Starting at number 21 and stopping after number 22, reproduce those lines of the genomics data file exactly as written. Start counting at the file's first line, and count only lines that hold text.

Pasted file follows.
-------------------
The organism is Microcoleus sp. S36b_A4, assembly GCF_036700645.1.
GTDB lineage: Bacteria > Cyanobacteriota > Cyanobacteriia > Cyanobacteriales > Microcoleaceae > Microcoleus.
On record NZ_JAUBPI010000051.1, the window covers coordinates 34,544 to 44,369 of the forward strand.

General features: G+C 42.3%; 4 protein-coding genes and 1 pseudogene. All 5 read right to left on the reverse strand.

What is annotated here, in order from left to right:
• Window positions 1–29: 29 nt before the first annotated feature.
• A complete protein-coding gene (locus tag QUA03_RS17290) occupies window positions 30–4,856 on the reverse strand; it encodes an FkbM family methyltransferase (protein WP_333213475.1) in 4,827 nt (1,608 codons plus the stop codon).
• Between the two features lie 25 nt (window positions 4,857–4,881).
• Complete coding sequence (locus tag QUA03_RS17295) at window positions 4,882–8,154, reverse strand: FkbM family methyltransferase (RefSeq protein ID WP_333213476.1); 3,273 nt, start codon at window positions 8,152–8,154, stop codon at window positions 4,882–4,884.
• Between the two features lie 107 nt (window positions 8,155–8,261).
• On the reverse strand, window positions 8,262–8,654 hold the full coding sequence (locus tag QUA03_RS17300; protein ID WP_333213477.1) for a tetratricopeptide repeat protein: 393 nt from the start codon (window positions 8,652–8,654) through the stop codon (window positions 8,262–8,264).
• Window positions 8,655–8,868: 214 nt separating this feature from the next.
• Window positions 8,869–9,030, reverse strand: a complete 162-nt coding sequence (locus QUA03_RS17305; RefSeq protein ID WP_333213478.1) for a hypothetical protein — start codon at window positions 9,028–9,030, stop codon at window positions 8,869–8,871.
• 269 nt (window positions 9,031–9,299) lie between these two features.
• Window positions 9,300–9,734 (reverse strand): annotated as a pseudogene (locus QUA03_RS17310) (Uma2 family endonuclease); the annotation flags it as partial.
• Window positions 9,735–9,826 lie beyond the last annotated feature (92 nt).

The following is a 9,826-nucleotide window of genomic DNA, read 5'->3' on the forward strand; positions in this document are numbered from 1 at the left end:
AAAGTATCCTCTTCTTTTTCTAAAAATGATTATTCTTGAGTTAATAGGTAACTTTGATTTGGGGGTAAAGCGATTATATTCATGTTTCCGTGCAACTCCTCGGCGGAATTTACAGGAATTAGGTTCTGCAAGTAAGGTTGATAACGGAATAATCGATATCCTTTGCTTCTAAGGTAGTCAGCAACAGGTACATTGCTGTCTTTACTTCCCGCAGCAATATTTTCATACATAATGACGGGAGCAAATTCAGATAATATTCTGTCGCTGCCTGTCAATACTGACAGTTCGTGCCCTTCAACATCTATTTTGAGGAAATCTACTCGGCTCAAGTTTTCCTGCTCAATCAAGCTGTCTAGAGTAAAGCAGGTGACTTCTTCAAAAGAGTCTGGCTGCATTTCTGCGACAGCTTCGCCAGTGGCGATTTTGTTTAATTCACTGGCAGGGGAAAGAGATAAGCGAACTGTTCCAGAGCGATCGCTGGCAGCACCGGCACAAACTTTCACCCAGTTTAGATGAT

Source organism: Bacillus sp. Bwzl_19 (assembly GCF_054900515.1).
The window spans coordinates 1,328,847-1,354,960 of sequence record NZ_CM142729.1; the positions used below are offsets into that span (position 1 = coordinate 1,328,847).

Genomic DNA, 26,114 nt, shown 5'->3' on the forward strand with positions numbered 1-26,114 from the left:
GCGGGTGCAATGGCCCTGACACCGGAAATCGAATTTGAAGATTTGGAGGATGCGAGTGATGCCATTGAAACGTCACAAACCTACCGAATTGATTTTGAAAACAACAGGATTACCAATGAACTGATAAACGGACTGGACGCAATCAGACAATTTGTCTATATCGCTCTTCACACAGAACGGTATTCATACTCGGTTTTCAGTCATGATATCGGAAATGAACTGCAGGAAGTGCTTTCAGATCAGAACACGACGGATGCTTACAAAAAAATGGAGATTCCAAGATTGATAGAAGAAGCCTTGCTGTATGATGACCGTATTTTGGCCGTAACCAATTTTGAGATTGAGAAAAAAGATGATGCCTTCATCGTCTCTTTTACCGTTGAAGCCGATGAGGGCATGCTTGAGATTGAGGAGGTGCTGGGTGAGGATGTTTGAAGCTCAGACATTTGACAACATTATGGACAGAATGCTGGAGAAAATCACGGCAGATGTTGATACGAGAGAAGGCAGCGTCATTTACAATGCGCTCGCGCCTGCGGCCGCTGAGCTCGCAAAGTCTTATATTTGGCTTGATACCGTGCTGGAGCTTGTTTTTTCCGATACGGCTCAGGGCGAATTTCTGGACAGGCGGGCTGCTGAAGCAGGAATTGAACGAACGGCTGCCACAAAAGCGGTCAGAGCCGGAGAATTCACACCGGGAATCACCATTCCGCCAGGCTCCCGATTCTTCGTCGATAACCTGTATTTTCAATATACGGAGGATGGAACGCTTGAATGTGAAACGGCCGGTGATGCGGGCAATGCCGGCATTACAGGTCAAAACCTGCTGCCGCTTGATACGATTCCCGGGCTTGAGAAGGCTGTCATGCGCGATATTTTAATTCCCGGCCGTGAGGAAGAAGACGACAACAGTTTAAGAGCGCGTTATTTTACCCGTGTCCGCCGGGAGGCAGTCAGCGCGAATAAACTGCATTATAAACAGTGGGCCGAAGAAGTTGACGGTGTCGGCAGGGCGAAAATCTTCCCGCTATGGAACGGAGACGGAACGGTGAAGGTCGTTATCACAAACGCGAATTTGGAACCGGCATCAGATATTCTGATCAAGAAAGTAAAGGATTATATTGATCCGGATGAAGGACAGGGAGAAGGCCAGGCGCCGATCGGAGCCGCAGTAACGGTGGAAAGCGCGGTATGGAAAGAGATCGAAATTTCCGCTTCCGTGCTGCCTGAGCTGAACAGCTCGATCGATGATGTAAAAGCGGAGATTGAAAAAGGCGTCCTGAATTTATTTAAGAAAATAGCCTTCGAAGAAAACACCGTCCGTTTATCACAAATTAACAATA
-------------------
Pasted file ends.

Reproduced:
Genomic DNA, 26,114 nt, shown 5'->3' on the forward strand with positions numbered 1-26,114 from the left:
GCGGGTGCAATGGCCCTGACACCGGAAATCGAATTTGAAGATTTGGAGGATGCGAGTGATGCCATTGAAACGTCACAAACCTACCGAATTGATTTTGAAAACAACAGGATTACCAATGAACTGATAAACGGACTGGACGCAATCAGACAATTTGTCTATATCGCTCTTCACACAGAACGGTATTCATACTCGGTTTTCAGTCATGATATCGGAAATGAACTGCAGGAAGTGCTTTCAGATCAGAACACGACGGATGCTTACAAAAAAATGGAGATTCCAAGATTGATAGAAGAAGCCTTGCTGTATGATGACCGTATTTTGGCCGTAACCAATTTTGAGATTGAGAAAAAAGATGATGCCTTCATCGTCTCTTTTACCGTTGAAGCCGATGAGGGCATGCTTGAGATTGAGGAGGTGCTGGGTGAGGATGTTTGAAGCTCAGACATTTGACAACATTATGGACAGAATGCTGGAGAAAATCACGGCAGATGTTGATACGAGAGAAGGCAGCGTCATTTACAATGCGCTCGCGCCTGCGGCCGCTGAGCTCGCAAAGTCTTATATTTGGCTTGATACCGTGCTGGAGCTTGTTTTTTCCGATACGGCTCAGGGCGAATTTCTGGACAGGCGGGCTGCTGAAGCAGGAATTGAACGAACGGCTGCCACAAAAGCGGTCAGAGCCGGAGAATTCACACCGGGAATCACCATTCCGCCAGGCTCCCGATTCTTCGTCGATAACCTGTATTTTCAATATACGGAGGATGGAACGCTTGAATGTGAAACGGCCGGTGATGCGGGCAATGCCGGCATTACAGGTCAAAACCTGCTGCCGCTTGATACGATTCCCGGGCTTGAGAAGGCTGTCATGCGCGATATTTTAATTCCCGGCCGTGAGGAAGAAGACGACAACAGTTTAAGAGCGCGTTATTTTACCCGTGTCCGCCGGGAGGCAGTCAGCGCGAATAAACTGCATTATAAACAGTGGGCCGAAGAAGTTGACGGTGTCGGCAGGGCGAAAATCTTCCCGCTATGGAACGGAGACGGAACGGTGAAGGTCGTTATCACAAACGCGAATTTGGAACCGGCATCAGATATTCTGATCAAGAAAGTAAAGGATTATATTGATCCGGATGAAGGACAGGGAGAAGGCCAGGCGCCGATCGGAGCCGCAGTAACGGTGGAAAGCGCGGTATGGAAAGAGATCGAAATTTCCGCTTCCGTGCTGCCTGAGCTGAACAGCTCGATCGATGATGTAAAAGCGGAGATTGAAAAAGGCGTCCTGAATTTATTTAAGAAAATAGCCTTCGAAGAAAACACCGTCCGTTTATCACAAATTAACAATA